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Parliamentary behaviour with two principals: preferences, parties, and voting in the European parliament

By Simon Hix


The European Parliament has be? come one of the most powerful insti? tutions in the European Union. Mem? bers of the European Parliament (MEPs) can now enact legislation, amend the European Union budget, veto the nominee for the European Union Commission President, and censure the Commission. But, we know little about what determines MEPs' voting behavior. Do they vote according to their personal policy preferences? Do the EP parties force MEPs to toe the party line? And, when national party and EP party preferences conflict, which way do MEPs respond?to the principals who control their election (the national parties) or the principals who control their influence in the EP (the EP par? ties)? The results reported here show that national party policies are the strongest predictors of voting behav? ior in the EP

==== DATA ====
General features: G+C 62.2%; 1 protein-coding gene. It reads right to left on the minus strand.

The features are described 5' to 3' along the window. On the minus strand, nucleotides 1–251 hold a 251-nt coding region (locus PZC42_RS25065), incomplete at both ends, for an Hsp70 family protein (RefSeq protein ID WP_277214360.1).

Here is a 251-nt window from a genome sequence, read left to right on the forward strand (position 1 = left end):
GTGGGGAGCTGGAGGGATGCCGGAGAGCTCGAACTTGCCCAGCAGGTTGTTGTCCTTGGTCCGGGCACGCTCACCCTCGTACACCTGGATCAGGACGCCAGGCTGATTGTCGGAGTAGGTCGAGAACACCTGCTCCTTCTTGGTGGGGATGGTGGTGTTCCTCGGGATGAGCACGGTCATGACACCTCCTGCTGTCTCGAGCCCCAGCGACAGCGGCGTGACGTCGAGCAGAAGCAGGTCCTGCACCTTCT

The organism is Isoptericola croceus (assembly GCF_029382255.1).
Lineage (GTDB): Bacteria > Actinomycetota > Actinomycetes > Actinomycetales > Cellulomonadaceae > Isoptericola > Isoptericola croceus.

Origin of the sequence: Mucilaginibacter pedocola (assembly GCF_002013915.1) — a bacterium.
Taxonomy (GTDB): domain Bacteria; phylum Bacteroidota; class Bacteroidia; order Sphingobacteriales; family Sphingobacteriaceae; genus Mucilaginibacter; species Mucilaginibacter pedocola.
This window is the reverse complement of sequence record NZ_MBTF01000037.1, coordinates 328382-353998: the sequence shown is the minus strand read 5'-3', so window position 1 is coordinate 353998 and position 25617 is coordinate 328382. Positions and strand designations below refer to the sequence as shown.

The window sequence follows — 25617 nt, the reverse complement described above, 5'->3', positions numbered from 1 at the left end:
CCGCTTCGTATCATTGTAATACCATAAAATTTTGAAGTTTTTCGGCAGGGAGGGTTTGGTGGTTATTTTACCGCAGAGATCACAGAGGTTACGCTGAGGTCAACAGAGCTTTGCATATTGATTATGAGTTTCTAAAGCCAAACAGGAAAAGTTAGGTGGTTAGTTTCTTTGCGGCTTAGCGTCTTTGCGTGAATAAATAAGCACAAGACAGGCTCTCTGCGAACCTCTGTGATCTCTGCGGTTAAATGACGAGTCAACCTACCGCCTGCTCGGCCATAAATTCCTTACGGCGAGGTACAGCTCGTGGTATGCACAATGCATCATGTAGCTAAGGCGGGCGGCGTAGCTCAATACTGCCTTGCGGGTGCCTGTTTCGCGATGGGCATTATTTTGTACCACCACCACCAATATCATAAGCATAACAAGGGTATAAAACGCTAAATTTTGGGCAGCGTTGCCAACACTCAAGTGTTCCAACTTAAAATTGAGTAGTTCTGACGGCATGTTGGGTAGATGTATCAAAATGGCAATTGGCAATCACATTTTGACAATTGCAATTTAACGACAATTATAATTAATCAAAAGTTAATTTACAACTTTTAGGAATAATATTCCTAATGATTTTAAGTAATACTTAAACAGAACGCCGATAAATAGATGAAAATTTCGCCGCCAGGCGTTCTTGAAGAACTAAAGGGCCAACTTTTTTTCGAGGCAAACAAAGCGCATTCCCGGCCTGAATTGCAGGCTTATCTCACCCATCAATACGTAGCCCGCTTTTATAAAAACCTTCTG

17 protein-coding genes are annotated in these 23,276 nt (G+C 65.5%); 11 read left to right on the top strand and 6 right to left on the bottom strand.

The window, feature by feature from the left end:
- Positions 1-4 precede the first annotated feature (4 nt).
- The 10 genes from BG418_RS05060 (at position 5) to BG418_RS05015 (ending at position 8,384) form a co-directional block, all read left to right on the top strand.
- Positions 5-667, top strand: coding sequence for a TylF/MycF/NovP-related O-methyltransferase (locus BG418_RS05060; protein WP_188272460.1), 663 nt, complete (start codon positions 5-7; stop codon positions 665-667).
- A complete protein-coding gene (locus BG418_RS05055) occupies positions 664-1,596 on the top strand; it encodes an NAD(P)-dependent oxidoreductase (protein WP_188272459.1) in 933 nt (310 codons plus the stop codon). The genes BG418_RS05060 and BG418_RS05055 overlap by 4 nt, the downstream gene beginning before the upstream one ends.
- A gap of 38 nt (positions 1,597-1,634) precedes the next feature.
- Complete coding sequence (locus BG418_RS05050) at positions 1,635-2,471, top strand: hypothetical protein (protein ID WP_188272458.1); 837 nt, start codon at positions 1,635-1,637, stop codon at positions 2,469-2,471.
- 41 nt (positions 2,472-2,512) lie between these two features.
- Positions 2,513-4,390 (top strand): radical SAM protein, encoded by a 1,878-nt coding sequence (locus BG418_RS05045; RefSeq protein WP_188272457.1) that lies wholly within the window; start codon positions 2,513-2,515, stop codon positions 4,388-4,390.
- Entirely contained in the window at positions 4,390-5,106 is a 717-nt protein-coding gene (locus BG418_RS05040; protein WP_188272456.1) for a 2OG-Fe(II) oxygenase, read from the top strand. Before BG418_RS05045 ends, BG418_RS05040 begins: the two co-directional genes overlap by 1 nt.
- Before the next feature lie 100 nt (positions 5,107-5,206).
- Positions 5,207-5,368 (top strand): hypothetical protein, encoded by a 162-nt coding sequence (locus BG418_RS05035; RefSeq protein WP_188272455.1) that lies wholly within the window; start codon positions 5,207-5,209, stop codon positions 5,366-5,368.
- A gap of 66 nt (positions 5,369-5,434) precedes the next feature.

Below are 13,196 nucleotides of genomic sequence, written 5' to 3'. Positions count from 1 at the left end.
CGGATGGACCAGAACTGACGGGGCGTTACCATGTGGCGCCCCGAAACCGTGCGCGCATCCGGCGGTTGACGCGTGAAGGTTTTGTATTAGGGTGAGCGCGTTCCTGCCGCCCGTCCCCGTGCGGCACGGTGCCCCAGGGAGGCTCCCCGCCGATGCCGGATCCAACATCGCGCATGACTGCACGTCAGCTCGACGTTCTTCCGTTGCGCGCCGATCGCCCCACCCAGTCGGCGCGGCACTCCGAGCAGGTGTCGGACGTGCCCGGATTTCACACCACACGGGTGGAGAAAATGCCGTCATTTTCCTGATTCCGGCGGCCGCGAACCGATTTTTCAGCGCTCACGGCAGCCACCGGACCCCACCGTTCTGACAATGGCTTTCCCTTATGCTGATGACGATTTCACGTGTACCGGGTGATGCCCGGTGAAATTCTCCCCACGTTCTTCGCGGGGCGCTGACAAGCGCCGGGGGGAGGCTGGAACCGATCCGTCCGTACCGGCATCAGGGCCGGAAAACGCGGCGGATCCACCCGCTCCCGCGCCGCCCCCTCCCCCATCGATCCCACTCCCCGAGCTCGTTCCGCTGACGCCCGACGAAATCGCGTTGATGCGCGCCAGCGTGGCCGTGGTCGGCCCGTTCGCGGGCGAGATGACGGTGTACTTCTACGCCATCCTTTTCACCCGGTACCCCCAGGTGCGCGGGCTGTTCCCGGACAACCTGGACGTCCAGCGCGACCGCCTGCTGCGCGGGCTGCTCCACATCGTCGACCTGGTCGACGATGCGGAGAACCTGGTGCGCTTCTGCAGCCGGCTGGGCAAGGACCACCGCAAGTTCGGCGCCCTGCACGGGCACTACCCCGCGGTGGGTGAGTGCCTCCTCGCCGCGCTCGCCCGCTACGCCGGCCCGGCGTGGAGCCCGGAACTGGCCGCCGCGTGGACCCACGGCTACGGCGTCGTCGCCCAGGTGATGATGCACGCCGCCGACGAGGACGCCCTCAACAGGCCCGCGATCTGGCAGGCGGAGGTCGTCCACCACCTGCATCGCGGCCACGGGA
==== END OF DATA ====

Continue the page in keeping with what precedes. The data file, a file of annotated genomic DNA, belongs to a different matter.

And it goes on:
Topics: JN Political institutions (Europe)
Publisher: Blackwell Publishing on behalf of the Midwest Political Science Association
Year: 2002
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Provided by: LSE Research Online
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